The text may even hold the interest of a non-Christian, a person who has found religion of no meaning or power and who finds that it definitely cannot change the world and make it a better place. It may also appeal to a person that asks the question: “If God exists, then why is there so much unhappiness and hurt in the world, when Christians say that their God is a God of love?”

This book is for all these people and they will all be staggered at what they read.

It goes to the core of Christianity. It will challenge you to find the answer to the question; ‘is the gospel about Jesus the completeness of the good news of the Bible, or was it that Jesus’ life was a life living out the gospel (good news) which began at an earlier time?’

Melchizedek is the key. If we know who Melchizedek is, then the secrets of the Bible start to unravel.

I hope you enjoy this book and I hope that it will change your life.

David Holland
Dip. Theology, B.A.S. Env. Planing, Grad. Dip. Env. Management
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Author: David Holland

Dipl. Theology, BAS Env. Planning, Grad. Dipl. Env. Management

Preface

This is a book written in 2008 and originally published by Gallery2020 Publishing.

The book’s main theme is about the priesthood of Melchizedek. The author has made the assumption that the Holy Bible scriptures are true and accurate. With this perspective, the author has mined into the ancient and dead language of the Hebrews to gain a better understanding of the circumstances surrounding the people written about by the author of Genesis, who is widely considered to be Moses, and the first four books of the Bible.

The author of this book has attempted to understand the real life experiences in the stories, the family of Abraham and his interactions and relationships with others as described by Moses.

The book has quoted a large amount of Bible scripture from the King James version of the Bible to paint a picture of the lives of these people, giving what is hoped to be a credible description of the lived and circumstances of people associated with the personage of Melchizedek and investigate evidence of who he was.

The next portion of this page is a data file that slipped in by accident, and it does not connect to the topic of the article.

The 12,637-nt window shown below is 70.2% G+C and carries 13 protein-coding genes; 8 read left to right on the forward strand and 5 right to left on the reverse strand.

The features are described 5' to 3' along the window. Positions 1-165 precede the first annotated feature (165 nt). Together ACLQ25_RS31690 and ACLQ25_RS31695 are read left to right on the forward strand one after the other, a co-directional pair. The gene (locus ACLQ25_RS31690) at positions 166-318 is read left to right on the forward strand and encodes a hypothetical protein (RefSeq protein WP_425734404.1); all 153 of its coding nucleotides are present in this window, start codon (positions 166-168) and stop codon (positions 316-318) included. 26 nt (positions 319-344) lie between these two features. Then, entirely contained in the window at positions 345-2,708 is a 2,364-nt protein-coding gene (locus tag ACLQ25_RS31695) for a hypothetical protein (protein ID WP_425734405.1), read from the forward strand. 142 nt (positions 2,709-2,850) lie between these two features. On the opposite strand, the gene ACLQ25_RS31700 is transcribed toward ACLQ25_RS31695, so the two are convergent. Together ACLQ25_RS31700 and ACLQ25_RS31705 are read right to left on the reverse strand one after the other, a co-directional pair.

The end of the book looks at the overall priesthood of the order of Melchizedek and equipped with the example of the ancient Melchizedek, theorizes how this example relates to modern Christians.

Table of Contents 

Introduction

Chapter 1  An introduction to Melchizedek

Chapter 2  The reluctant sojourner

Chapter 3  The nation builder of Israel

Chapter 4  Jerusalem, the mountain of God

Chapter 5  The blessing of Adam

Chapter 6  Melchizedek revealed

Chapter 7 Could have Abraham really met Noah

Chapter 8  The Nephilim

Chapter 9 What are the pudenda, and why did it cause the flood?

Chapter 10 Who are these men that are natural and not spiritual?

Chapter 11  Without beginning of days and end of life 

Chapter 12  Why understanding who Melchizedek is, is important for today’s Christian

Chapter 13  Will the real Melchizedek please step forward?

Chapter 14  Considering the building of the house

Chapter 15  Conclusion

Time-line of the Patriarchs 

Chart of Genealogies

Map of plains of Canaan

Regional map of land of Canaan to land of Elam

Prayer of Reconciliation to Christ

 

Bibliography